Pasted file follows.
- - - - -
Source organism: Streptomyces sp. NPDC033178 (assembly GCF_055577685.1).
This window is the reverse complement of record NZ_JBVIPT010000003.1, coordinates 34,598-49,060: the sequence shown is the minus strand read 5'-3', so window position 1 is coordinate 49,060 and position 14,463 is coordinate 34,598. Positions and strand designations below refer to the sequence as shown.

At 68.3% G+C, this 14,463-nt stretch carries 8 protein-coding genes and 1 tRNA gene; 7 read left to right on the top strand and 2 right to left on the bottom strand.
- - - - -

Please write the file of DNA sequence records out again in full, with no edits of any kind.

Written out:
Source organism: Streptomyces sp. NPDC033178 (assembly GCF_055577685.1).
This window is the reverse complement of record NZ_JBVIPT010000003.1, coordinates 34,598-49,060: the sequence shown is the minus strand read 5'-3', so window position 1 is coordinate 49,060 and position 14,463 is coordinate 34,598. Positions and strand designations below refer to the sequence as shown.

At 68.3% G+C, this 14,463-nt stretch carries 8 protein-coding genes and 1 tRNA gene; 7 read left to right on the top strand and 2 right to left on the bottom strand.